Illustrator Francisco Solano Lopez was an influential figure in mainstream Argentinian comics, gaining fame drawing science fiction tales before embarking on making erotic fare in the 1990s. It’s hard to imagine any classic American comics artist having similar latitude to explore these kind of deliberately provocative themes, considering there’s there’s an entire book dedicated to one of the creators of Superman and his work on American pulps that was promoted in such a way as to incite pearl clutching among the masses. Thankfully, there’s a (sometimes literal) ocean of difference between the way readers in other countries approach serialized comics (and visual storytelling in general).
Lopez’ highly-textural, sensual style of drawing complements Barreiro’s unflinchingly gratuitous story.
I’m sometimes reminded of George Pichard’s voluptuous women, and the torturous scenarios to which he subjects them.
There’s a real sense of flesh (and other various organic materials) throughout the book, creating a sort of“can’t look away” immersiveness to the perversity. In later books. Lopez takes a softer, grayscale approach and even includes color work, but it’s in these stark black-and-white scenes where his technique shines.
Tonally, the book feels like a somewhat more literate version of the various “Blu” fumetti titles, crammed as it is with aggressively shocking sexual provocation. I’m not sure if, like its “Blu” spiritual siblings, it makes the overall effect of reading “London Babylon” more or less unsettling that there’s plenty of tongue-in-cheek humor to be found. Keep in mind that this is a universe where Jack the Ripper’s crimes are shown in gruesome detail but he is later entirely forgiven for his crimes and just… sorta… walks away because his therapist trusts that he got better. That’s got some fucking disturbing implications, cats and kittens. Apparently Eros found the book’s material potentially objectionable enough to issue a warning on one of the first pages, reinforcing that the book is satirical in nature and that Lillian and Agatha are totally empowered by  the process of overcoming what  happens to them (which is why the explosive finale is wrapped up in two pages).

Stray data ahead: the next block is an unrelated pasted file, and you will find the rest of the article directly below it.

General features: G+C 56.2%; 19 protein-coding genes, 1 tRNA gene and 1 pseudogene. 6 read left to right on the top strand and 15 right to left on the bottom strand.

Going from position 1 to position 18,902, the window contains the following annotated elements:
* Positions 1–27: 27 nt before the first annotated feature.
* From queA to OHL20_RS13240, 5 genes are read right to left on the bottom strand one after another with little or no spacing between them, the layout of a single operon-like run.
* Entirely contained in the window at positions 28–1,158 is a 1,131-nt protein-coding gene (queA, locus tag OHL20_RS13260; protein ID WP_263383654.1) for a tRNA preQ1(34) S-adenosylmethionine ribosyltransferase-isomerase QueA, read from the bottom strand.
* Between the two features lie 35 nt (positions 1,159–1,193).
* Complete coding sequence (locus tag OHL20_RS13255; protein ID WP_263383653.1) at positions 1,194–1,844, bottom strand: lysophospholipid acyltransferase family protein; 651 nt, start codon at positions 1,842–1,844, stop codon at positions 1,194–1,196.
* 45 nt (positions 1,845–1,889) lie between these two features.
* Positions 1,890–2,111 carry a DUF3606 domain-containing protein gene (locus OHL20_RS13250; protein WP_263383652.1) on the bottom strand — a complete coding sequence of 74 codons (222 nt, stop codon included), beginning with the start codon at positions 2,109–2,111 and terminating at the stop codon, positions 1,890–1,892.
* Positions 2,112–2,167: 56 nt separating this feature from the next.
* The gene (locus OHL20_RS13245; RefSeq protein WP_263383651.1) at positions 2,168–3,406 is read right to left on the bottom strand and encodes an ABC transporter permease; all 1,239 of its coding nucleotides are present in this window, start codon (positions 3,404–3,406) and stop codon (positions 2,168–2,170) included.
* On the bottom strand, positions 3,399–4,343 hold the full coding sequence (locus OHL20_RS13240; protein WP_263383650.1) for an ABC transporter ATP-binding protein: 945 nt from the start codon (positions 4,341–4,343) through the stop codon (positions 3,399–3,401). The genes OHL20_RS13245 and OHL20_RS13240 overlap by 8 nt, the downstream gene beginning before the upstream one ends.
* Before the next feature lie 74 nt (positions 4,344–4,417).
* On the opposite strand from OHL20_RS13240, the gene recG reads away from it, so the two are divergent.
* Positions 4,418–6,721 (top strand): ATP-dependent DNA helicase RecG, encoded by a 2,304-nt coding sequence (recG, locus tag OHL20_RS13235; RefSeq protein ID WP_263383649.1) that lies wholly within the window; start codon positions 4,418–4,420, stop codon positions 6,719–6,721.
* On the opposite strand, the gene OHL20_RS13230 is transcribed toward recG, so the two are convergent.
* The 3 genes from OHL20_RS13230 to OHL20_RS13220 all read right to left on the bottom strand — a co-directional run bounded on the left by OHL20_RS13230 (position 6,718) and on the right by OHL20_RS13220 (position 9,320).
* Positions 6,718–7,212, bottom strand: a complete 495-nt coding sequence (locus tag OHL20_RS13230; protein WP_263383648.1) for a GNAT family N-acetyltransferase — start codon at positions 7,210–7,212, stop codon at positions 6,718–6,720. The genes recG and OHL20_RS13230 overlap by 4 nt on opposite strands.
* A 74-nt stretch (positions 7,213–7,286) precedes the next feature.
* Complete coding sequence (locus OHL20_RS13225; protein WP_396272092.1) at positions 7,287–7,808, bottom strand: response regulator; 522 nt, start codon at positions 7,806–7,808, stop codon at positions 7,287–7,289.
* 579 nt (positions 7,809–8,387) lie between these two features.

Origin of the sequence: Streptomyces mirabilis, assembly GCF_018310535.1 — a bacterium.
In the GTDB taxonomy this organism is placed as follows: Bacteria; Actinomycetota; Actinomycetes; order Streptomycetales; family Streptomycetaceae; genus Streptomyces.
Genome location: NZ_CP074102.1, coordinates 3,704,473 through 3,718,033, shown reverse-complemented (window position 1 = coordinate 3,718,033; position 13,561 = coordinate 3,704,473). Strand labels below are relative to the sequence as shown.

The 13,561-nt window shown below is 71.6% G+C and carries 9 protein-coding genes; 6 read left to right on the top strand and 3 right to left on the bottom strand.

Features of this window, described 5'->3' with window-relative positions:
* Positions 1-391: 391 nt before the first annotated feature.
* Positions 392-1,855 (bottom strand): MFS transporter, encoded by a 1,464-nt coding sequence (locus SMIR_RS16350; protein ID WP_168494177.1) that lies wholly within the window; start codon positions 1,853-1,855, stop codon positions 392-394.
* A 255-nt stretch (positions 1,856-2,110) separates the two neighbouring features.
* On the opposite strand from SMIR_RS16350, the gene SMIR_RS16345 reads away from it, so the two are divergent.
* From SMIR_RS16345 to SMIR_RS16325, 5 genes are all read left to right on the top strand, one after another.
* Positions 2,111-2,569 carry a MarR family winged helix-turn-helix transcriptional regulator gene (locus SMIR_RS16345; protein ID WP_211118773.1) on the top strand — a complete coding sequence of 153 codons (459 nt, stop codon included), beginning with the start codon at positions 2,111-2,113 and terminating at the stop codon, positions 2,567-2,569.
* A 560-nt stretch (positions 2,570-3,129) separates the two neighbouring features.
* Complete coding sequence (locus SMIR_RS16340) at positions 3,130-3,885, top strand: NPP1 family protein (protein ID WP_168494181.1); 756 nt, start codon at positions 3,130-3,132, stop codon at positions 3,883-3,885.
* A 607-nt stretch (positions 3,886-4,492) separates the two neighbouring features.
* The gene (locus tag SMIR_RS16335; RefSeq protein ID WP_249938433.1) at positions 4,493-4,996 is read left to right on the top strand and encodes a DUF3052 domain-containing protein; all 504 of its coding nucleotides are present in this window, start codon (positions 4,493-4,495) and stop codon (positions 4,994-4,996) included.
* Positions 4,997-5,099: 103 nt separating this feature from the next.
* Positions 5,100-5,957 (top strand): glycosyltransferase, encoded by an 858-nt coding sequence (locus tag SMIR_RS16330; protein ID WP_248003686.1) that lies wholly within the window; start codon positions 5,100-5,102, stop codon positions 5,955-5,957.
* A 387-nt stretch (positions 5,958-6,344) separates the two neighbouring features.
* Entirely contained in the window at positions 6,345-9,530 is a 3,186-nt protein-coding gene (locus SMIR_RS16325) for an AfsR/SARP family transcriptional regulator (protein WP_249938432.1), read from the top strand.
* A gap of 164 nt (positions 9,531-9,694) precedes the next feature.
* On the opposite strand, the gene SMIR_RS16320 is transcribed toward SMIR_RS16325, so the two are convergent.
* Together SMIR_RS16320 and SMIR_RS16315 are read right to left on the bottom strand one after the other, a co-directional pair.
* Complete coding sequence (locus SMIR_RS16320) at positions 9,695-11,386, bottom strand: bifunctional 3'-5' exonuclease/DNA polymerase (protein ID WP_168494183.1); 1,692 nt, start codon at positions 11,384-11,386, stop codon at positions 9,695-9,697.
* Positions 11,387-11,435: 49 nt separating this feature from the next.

In book 3 the witches return to battle with an ancient Egyptian necromancer. Bondage, lesbian harems and tantric magic - it's the strangest adventure yet.
Book 4 tells that What started out as an erotic Victorian-era pot-boiler is actually not at all what it seems.
Aside from the fact that this comic might be a real case for copyright infringement, the story and action (sexual and otherwise) are compelling, especially as Lillian realizes the Victorian world in which she lives may be nothing but a futuristic virtual reality fantasy—the “eternal dream”—concocted by a computer gone mad( a la the matrix).

The drawings are good and develop over time in the series. The plot is strong, and the characterization and personalities of the main characters are quite developed.
The book should be celebrated for what they are–a completely over-the-top, unapologetic celebration of the grotesque. Always dark, sometimes funny and utterly engrossing in its grossness, “Young Witches” is boundary-pushing, subversive erotica that delivers on its promises to shock and–yeah, I’mm’a say it–arouse.

By Tenebrous Kate on May 28, 2013 on among others